Posted earlier today in the BENEDICT XVI news thread.
John Allen comments on the Czech and Malta trips in his weekly column today.
The Czech Republic:
Not an easy mission
for the Pope
Sept. 18, 2009
Pope Benedict XVI hits the road again next weekend, travelling to the Czech Republic Sept. 26-28. One highlight will be his participation in the Feast of St. Wenceslaus on Monday, Sept. 28, which is a national holiday. St. Wenceslaus is the patron saint of the Czech Republic.
In strictly capitalistic terms, if religion were a "product," the Czech Republic would arguably be one of the worst markets for that product anywhere in the world.
Although secularization has spread all across Europe, Austrian sociologist Fr. Paul Zulehner reports that the former East Germany and the Czech Republic are really the only places where atheism has become in effect the "state church," meaning the conviction of a majority and the strongest culture-shaping force.
(The standard quip is thus that in East Germany and the Czech Republic, atheism is the only proven success of the erstwhile Communist regimes.)
Here's one sign of the times: The Prague Post
, the country's leading English-language paper, has asked me to write an op-ed piece in advance of the trip, the working title of which is: "Does the Pope still matter?"
When the Pope travels to other parts of the world, local media usually ask me to speculate on how he might try to deploy his influence. Only in some pockets of Europe am I asked to comment on whether he still has any.
Benedict XVI also faces several more immediate challenges.
For one thing, a draft concordat between the Holy See and the Czech Republic is still in limbo after being rejected by the Czech parliament in 2003, on the basis of objections from some politicians that it made too many concessions to the Catholic church. (Among other things, there are still church-state disputes over property confiscated under the Communists.)
Czech President Václav Klaus, whom Benedict will meet on Sept. 26, is also a prominent Euro-skeptic and critic of claims about manmade global warming -- both positions tough to reconcile with the Vatican's official diplomatic line.
I'll be in the Czech Republic to cover the trip; watch the NCR Web site for my daily reports.
In the meantime, the Vatican says that Benedict XVI is considering a trip to Malta next April to commemorate the 1,950th anniversary of St. Paul's famous shipwreck on the tiny Mediterranean island. Officially, Malta is 98 percent Catholic, making it among the most Catholic societies on earth in terms of "market share."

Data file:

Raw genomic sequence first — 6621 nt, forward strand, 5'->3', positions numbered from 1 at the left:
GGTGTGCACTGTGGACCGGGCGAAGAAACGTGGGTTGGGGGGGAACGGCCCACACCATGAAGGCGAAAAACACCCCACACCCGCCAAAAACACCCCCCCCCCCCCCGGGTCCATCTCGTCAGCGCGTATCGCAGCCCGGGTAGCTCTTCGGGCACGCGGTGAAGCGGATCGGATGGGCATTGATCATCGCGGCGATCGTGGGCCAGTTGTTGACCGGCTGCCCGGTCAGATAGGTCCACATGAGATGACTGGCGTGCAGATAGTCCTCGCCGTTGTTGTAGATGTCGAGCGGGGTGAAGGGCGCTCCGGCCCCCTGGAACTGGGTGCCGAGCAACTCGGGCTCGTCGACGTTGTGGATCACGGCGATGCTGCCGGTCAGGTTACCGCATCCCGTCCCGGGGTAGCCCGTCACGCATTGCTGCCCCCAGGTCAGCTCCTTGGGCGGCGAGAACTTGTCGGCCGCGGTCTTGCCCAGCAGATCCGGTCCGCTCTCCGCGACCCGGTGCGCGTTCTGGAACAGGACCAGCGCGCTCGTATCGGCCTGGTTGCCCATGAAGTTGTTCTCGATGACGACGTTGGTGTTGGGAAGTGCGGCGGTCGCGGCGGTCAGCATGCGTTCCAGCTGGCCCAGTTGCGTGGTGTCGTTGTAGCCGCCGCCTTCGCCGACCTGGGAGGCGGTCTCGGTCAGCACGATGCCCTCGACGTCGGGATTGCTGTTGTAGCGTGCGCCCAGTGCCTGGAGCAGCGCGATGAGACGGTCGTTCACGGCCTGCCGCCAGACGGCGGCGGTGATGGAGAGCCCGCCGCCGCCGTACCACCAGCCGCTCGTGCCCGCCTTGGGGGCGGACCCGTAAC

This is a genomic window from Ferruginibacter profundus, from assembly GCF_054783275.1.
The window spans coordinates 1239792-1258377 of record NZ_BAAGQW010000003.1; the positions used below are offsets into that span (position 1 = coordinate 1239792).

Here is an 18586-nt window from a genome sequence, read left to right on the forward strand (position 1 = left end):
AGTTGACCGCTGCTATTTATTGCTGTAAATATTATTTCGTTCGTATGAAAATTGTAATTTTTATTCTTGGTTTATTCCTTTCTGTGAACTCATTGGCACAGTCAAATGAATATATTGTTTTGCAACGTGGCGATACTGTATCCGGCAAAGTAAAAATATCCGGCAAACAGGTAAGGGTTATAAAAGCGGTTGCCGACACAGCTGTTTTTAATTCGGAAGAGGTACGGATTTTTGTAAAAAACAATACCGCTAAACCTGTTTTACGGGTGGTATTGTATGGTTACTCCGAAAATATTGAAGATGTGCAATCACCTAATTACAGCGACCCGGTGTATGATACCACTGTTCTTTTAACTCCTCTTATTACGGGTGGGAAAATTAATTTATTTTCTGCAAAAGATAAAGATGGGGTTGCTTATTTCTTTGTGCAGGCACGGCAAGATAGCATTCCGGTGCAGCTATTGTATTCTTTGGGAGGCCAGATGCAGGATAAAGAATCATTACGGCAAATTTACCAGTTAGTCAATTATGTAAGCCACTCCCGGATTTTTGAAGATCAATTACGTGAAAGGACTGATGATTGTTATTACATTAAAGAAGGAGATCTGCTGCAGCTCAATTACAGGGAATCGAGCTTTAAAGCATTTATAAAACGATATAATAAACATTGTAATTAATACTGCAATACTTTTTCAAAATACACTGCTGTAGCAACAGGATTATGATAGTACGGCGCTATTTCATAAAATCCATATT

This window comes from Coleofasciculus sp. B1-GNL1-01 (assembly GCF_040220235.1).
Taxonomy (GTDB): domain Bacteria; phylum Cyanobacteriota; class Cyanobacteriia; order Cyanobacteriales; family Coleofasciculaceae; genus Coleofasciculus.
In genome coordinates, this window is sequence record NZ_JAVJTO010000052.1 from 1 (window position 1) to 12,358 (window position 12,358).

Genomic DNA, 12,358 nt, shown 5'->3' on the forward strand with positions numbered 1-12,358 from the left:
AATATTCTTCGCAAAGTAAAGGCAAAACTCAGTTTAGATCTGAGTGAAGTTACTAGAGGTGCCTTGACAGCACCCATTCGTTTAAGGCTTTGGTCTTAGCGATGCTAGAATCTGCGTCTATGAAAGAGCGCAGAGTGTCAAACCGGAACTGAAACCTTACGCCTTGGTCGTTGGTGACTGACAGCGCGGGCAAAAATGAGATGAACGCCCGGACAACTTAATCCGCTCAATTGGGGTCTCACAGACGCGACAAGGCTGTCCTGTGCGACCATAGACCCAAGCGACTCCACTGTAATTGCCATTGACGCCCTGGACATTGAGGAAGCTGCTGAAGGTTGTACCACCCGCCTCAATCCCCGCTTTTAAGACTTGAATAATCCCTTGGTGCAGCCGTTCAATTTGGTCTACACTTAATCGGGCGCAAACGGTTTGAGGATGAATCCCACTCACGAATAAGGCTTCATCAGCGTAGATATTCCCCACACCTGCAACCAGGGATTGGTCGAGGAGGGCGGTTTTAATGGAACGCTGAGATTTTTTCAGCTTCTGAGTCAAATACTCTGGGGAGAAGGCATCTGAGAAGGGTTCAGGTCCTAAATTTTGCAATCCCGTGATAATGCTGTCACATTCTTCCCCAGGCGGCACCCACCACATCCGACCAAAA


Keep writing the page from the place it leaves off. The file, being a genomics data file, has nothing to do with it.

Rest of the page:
Pope to be accompanied by 100 people
on visit to Czech Republic
VATICAN, Sept. 17 (CTK) - Pope Benedict XVI will be accompanied by a 29-member group of the Vatican representatives, including Secretary of State, Cardinal Tarcisio Bertone, and people from the International Catholic Centre, as well as up to 70 journalists, the Vatican administration has told CTK.
Benedict XVI, 82, and his team will fly to Prague aboard a plane of the Italian Airlines. He will return to Rome by a Czech special plane.
The Pope's team will also include a personal doctor, his assistant, two interpreters, an official photographer and three experts in liturgical ceremonies.
On the other hand, Benedict XVI never takes a personal cook to his trips abroad as he is not on a special diet, a clerk from the Vatican administration, told CTK.
The Vatican also confirmed that Benedict XVI would spend two nights in the Czech Republic in the seat of the Vatican diplomatic mission in Prague, Federico Lombardi, spokesman for the Vatican state secretariat, told CTK.
Two bulletproof "papa-mobiles" (cars specially adjusted for the Pope) were sent to the Czech Republic two weeks ahead of the visit. A Czech policeman is to drive them.
Hundreds of Czech policemen will protect the Pope during his three-day visit to the Czech Republic on September 26-28.
The security measures are to be as tight as during the April visit by U.S. President Barack Obama to Prague.
Among the media representatives to accompany the Pope will be a reporter of the Italian daily L'Osservatore Romano
, technicians from the Vatican radio and a photographer from the Vatican TV.
Former Papal Nuncio to Prague Giovanni Coppa will also be in the Pope's delegation.
The Pope will arrive in the Czech Republic on Saturday, September 26. On Sunday morning, September 27, he will celebrate a mass for tens of thousands of pilgrims at the Brno-Turany airport.
On September 28, the day of St Wenceslas, patron Saint of Bohemia, the Pope will celebrate a public mass in Stara Boleslav, central Bohemia, where St Wenceslas died a martyr death in 935.
Czech church and political representatives are preparing various gifts for the Pope that will be presented at a press conference in Brno this afternoon.
The Bohemian and Moravian bishops have ordered a unique rosary for for the Pope. Its rosette will become a pattern for special silver and golden commemorative medals that will be issued on this occasion.
The Pope will pay a visit to the Czech Republic for the first time after 12 years.
The predecessor of Benedict XVI, Pope John Paul II, visited the Czech Republic in 1995 and 1997, and in 1990 he paid a visit to the former Czechoslovakia.